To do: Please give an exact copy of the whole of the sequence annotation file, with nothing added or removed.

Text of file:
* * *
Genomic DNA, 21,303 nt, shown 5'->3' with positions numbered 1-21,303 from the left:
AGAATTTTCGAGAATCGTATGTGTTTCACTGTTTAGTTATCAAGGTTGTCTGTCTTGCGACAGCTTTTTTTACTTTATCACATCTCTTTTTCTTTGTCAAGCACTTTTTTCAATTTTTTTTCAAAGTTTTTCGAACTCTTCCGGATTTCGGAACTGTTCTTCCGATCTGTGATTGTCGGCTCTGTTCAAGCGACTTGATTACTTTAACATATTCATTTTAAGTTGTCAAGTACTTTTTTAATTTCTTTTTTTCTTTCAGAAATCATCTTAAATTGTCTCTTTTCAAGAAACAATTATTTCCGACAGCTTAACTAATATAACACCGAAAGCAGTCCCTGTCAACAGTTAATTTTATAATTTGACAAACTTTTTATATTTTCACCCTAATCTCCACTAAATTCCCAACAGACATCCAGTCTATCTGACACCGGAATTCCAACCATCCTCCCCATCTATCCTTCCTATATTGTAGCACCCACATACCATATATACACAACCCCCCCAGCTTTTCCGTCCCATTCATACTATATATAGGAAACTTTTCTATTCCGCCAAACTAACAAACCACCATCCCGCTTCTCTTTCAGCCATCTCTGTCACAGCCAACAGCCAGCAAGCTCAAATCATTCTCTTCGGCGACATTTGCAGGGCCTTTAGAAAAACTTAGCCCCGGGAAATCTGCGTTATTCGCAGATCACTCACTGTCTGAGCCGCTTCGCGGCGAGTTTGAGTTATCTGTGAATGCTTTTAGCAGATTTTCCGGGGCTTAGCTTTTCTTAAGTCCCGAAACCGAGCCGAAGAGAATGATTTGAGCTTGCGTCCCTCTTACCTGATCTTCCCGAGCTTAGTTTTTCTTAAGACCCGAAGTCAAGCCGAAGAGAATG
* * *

Genomic DNA, 21,303 nt, shown 5'->3' with positions numbered 1-21,303 from the left:
AGAATTTTCGAGAATCGTATGTGTTTCACTGTTTAGTTATCAAGGTTGTCTGTCTTGCGACAGCTTTTTTTACTTTATCACATCTCTTTTTCTTTGTCAAGCACTTTTTTCAATTTTTTTTCAAAGTTTTTCGAACTCTTCCGGATTTCGGAACTGTTCTTCCGATCTGTGATTGTCGGCTCTGTTCAAGCGACTTGATTACTTTAACATATTCATTTTAAGTTGTCAAGTACTTTTTTAATTTCTTTTTTTCTTTCAGAAATCATCTTAAATTGTCTCTTTTCAAGAAACAATTATTTCCGACAGCTTAACTAATATAACACCGAAAGCAGTCCCTGTCAACAGTTAATTTTATAATTTGACAAACTTTTTATATTTTCACCCTAATCTCCACTAAATTCCCAACAGACATCCAGTCTATCTGACACCGGAATTCCAACCATCCTCCCCATCTATCCTTCCTATATTGTAGCACCCACATACCATATATACACAACCCCCCCAGCTTTTCCGTCCCATTCATACTATATATAGGAAACTTTTCTATTCCGCCAAACTAACAAACCACCATCCCGCTTCTCTTTCAGCCATCTCTGTCACAGCCAACAGCCAGCAAGCTCAAATCATTCTCTTCGGCGACATTTGCAGGGCCTTTAGAAAAACTTAGCCCCGGGAAATCTGCGTTATTCGCAGATCACTCACTGTCTGAGCCGCTTCGCGGCGAGTTTGAGTTATCTGTGAATGCTTTTAGCAGATTTTCCGGGGCTTAGCTTTTCTTAAGTCCCGAAACCGAGCCGAAGAGAATGATTTGAGCTTGCGTCCCTCTTACCTGATCTTCCCGAGCTTAGTTTTTCTTAAGACCCGAAGTCAAGCCGAAGAGAATG